JERUSALEM -- Prime Minister Benjamin Netanyahu on Sunday defended his government's handling of an Australian-Israeli who was held under a pseudonym for months in a maximum-security prison until he committed suicide in 2010, suggesting that the threats his country faces justify the extraordinary measures and the secrecy shrouding the case.
"We are not like other countries," Mr. Netanyahu told his cabinet, in his first public comments on the case of Prisoner X, which made headlines on at least three continents last week. "We are an exemplary democracy and maintain the rights of those under investigation," he said. "However, we are more threatened and face more challenges; therefore, we must maintain proper activity of our security agencies."
In the face of growing calls from politicians and the public for investigations into the prisoner's death and a court order that barred the local news media from reporting about it for more than two years, the prime minister said, "Let the security forces do their work quietly so that we can continue to live in security and tranquillity in the state of Israel."
Prisoner X, the subject of Israeli news reports in 2010 that were quashed by the broad court order, was identified by an Australian television report last week as Ben Zygier, a 34-year-old lawyer and father of two who grew up in the Melbourne area, immigrated to Israel as a young man, served in the military and may have worked for the Mossad, Israel's intelligence agency. Arrested in February 2010, and held pending trial on charges that have been described only as serious and relating to national security, Mr. Zygier was considering a plea bargain when he apparently hanged himself with a shirt in the bathroom of his cell.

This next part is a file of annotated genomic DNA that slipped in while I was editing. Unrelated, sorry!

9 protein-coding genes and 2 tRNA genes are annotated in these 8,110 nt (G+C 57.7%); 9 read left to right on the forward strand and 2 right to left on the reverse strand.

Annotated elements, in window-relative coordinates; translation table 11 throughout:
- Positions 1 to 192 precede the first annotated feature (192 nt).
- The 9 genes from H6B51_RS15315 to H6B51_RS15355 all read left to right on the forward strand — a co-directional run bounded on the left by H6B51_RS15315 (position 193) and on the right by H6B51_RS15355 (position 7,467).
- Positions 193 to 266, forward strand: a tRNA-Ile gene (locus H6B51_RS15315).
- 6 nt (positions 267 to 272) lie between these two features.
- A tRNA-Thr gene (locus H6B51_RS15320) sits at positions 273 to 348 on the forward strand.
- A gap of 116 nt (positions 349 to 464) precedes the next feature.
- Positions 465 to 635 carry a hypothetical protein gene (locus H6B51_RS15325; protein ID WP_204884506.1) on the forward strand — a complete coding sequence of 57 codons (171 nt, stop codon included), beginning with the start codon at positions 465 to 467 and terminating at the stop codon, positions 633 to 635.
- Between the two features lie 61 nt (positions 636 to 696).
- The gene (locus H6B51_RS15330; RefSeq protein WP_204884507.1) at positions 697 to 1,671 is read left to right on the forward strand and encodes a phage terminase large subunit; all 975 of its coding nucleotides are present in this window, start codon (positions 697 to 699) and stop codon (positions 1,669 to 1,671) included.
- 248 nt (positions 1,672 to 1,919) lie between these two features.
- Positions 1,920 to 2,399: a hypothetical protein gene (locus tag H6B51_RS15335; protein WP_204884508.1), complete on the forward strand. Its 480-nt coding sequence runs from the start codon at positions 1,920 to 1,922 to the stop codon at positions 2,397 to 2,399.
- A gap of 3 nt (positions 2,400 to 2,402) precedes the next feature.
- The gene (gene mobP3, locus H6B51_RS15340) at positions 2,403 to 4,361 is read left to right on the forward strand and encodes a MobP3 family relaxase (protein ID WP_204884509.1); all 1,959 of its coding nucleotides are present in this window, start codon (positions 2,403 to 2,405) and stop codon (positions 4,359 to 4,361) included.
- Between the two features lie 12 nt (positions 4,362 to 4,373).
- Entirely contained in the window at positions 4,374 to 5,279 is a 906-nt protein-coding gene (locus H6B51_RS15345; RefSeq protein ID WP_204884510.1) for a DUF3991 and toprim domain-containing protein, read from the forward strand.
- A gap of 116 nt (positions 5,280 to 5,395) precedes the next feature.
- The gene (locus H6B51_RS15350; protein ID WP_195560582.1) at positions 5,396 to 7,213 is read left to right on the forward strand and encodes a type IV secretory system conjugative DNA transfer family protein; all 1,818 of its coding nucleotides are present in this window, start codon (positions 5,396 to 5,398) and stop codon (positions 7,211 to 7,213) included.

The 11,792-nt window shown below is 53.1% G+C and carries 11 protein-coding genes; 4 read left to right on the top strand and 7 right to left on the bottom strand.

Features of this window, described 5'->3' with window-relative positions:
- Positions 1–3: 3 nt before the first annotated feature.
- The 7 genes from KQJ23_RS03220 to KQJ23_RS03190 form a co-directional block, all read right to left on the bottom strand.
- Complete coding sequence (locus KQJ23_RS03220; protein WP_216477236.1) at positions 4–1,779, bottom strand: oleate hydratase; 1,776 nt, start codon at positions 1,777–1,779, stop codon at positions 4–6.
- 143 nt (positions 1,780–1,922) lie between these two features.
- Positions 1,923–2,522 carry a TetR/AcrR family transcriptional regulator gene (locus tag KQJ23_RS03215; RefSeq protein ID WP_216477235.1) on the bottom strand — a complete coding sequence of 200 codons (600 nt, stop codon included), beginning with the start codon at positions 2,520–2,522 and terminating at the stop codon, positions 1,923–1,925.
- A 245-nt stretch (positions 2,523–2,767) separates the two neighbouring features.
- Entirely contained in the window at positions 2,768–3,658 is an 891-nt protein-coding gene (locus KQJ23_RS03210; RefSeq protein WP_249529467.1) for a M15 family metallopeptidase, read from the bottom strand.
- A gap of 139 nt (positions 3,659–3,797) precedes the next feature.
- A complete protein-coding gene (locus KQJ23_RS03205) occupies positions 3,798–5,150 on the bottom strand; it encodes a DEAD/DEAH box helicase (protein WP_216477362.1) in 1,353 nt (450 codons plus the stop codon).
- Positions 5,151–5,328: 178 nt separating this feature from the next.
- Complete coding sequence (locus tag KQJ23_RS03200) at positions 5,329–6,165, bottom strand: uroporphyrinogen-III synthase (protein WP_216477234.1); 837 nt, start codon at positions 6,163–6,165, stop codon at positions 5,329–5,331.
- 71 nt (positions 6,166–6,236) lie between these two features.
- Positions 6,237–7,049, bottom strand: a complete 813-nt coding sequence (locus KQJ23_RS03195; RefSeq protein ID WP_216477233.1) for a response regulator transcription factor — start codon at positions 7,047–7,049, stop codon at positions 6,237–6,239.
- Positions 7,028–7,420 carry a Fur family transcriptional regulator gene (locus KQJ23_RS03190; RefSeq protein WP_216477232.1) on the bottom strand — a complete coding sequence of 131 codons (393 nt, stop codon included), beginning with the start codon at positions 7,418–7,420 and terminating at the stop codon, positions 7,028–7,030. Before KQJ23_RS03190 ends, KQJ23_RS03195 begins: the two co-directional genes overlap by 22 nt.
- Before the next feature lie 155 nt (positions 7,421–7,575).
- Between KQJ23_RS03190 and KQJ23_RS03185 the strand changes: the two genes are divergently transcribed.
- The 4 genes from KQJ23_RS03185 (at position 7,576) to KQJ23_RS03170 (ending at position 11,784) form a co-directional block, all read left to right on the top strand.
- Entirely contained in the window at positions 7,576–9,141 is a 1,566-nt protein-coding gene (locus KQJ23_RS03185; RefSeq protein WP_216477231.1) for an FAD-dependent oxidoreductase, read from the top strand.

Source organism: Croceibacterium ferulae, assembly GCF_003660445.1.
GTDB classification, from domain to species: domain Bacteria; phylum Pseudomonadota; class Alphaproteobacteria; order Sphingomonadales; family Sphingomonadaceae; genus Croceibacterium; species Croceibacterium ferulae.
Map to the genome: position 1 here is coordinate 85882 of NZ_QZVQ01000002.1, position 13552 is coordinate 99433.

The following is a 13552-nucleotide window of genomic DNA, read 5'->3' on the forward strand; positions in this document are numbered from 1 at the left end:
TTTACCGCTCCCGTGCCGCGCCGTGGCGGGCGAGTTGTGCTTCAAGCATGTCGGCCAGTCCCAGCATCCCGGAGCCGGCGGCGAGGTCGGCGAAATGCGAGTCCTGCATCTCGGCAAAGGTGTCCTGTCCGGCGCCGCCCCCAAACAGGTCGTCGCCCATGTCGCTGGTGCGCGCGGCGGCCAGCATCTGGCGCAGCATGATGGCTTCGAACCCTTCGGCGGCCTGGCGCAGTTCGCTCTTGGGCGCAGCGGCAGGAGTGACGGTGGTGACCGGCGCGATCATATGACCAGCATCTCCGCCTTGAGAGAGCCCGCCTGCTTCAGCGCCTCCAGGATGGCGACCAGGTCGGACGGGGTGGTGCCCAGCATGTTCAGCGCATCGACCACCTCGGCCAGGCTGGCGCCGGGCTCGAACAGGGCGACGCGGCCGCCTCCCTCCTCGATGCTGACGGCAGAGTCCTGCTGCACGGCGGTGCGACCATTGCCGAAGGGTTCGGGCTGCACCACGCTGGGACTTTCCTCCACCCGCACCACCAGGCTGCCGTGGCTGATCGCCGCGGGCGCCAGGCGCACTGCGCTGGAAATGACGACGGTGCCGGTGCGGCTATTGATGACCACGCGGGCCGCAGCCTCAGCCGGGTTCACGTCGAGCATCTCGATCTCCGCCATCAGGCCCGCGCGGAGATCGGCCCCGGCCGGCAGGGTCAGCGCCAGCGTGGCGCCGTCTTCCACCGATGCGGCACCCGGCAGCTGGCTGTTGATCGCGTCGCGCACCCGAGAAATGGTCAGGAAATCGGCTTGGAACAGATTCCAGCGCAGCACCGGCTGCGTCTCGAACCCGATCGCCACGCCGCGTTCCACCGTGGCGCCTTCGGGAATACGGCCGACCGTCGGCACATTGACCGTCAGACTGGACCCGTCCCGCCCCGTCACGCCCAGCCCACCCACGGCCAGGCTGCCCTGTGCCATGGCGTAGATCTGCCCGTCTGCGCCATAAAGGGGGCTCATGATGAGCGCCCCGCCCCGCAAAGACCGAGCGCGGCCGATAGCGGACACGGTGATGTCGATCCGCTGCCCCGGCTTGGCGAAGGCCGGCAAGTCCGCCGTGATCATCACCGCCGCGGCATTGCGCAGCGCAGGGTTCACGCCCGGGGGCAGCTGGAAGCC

News reports here and in Australia have suggested that Israel detained him because he was about to reveal information about the Mossad's use of foreign passports, and that he helped set up a Mossad front company in Europe that sold electronics equipment to Iran. A Kuwaiti report saying that he was involved in the 2010 assassination of a Hamas official in Dubai has been dismissed by several people with knowledge of the case.
An Israeli Justice Ministry investigation that declared Mr. Zygier's death a suicide is expected to be released in the coming days, but several Israeli lawmakers and watchdog groups have demanded further inquiries by the attorney general and the state comptroller. And Australia's foreign minister said Sunday that he had asked Israel to cooperate as he and his staff look into the matter.
"We want to give them an opportunity to submit to us an explanation of how this tragic death came about," the minister, Bob Carr, told reporters in Sydney. "The key is to get all the information."
Nahman Shai, a member of Parliament from the Labor Party, said Australia's investigation should force Israel to look closer at the behavior of all involved. "We are witnessing oversights in various aspects of the case that include intelligence, legal, public, media and parliamentary," Mr. Shai said Sunday. "The Australian government will publish the information it has and again make Israel appear irrelevant to the international community and the Israeli public."
Two of Mr. Shai's colleagues, meanwhile, called for the formation of a parliamentary committee to investigate the case. And many Israelis joined social-media campaigns that are demanding more information.
"No Israeli citizen will be able to sleep comfortably in a country in which an affair such as Prisoner X can take place," wrote Uri Misgav, a blogger for the left-leaning newspaper Haaretz, in a lengthy post. "The Israeli public deserves to know whether the Israeli prisons are holding on to Prisoner Y and Prisoner Z," he wrote. "The Israeli public deserves to be told how all of the monitoring mechanics failed and how such a systematic failure will not be repeated."
But Mr. Netanyahu seemed untroubled by the affair. "I rely completely on the security forces," he told the cabinet. "I also completely rely on the legal authorities."
"The overexposure of security and intelligence activity could harm, sometimes severely, state security," he added. "The security interest cannot be made light of, and in the reality in which the state of Israel lives, this must be a main interest."
This article originally appeared in The New York Times.